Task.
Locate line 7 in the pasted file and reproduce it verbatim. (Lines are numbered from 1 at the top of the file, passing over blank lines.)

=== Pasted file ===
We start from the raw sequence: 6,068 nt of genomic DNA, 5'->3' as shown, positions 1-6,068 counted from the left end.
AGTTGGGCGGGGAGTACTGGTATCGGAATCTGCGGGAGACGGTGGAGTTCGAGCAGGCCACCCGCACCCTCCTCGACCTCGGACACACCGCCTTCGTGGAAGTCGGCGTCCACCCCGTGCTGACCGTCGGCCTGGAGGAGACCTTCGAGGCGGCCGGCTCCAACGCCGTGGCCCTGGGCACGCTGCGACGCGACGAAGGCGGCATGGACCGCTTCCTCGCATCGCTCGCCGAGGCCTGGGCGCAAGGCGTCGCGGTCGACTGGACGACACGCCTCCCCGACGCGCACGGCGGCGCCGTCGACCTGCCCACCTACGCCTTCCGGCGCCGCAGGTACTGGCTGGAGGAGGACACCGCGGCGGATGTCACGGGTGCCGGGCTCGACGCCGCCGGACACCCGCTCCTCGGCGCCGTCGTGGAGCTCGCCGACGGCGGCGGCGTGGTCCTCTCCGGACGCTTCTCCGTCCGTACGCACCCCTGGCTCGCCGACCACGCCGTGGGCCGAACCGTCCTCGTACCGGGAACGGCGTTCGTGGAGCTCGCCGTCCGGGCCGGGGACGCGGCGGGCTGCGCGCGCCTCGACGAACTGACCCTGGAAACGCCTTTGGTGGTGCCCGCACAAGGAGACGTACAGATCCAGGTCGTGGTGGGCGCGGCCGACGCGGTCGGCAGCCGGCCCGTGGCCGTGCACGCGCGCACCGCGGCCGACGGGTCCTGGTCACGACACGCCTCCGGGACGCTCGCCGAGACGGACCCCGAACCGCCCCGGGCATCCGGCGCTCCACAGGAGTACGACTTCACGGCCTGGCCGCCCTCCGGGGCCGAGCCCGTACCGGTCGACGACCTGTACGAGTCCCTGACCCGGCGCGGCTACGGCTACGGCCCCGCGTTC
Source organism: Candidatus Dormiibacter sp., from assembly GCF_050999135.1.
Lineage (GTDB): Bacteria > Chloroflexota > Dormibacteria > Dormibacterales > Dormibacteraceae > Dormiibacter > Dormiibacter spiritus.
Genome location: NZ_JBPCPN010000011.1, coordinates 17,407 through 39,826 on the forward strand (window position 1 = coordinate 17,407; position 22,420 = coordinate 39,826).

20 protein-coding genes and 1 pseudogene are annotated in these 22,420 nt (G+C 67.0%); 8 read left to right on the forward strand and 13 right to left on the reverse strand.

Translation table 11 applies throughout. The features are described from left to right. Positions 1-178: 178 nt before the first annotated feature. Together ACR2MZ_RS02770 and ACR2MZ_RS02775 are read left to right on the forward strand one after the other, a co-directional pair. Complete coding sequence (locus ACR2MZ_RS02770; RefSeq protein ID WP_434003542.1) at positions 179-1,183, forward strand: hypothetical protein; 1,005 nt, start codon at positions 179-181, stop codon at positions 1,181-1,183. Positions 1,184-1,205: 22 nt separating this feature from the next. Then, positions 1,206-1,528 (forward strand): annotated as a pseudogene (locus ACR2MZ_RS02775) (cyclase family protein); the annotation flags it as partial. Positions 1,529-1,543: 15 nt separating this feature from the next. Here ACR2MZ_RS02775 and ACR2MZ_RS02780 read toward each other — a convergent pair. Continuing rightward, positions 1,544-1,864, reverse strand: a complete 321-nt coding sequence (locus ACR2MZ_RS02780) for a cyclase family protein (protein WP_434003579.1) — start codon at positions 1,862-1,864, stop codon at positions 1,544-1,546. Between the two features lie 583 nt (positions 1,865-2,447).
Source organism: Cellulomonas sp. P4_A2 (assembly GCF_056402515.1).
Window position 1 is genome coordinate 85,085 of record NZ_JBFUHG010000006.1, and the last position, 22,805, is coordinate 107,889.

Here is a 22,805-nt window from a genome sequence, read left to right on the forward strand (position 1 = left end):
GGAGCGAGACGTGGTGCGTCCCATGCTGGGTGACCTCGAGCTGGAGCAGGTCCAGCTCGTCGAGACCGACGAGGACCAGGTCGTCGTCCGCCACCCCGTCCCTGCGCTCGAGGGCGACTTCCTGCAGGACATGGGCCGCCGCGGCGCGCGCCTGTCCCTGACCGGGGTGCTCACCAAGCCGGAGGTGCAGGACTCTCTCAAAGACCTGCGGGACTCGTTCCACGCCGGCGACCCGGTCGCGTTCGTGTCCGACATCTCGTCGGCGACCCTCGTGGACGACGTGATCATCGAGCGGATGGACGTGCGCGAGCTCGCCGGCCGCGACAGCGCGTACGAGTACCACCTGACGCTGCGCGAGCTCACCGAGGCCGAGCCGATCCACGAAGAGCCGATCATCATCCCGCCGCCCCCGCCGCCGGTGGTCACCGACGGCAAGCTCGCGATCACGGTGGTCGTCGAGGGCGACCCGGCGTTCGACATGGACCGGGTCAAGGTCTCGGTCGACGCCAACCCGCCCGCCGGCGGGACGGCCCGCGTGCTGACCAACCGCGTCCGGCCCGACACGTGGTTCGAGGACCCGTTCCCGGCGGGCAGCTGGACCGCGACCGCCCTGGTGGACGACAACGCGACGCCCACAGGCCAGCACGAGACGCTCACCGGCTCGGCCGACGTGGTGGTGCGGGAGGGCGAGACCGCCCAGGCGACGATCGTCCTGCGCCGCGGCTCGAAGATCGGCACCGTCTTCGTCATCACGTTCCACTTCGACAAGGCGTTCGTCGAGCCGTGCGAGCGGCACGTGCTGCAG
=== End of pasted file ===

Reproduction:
Translation table 11 applies throughout. The features are described from left to right. Positions 1-178: 178 nt before the first annotated feature. Together ACR2MZ_RS02770 and ACR2MZ_RS02775 are read left to right on the forward strand one after the other, a co-directional pair. Complete coding sequence (locus ACR2MZ_RS02770; RefSeq protein ID WP_434003542.1) at positions 179-1,183, forward strand: hypothetical protein; 1,005 nt, start codon at positions 179-181, stop codon at positions 1,181-1,183. Positions 1,184-1,205: 22 nt separating this feature from the next. Then, positions 1,206-1,528 (forward strand): annotated as a pseudogene (locus ACR2MZ_RS02775) (cyclase family protein); the annotation flags it as partial. Positions 1,529-1,543: 15 nt separating this feature from the next. Here ACR2MZ_RS02775 and ACR2MZ_RS02780 read toward each other — a convergent pair. Continuing rightward, positions 1,544-1,864, reverse strand: a complete 321-nt coding sequence (locus ACR2MZ_RS02780) for a cyclase family protein (protein WP_434003579.1) — start codon at positions 1,862-1,864, stop codon at positions 1,544-1,546. Between the two features lie 583 nt (positions 1,865-2,447).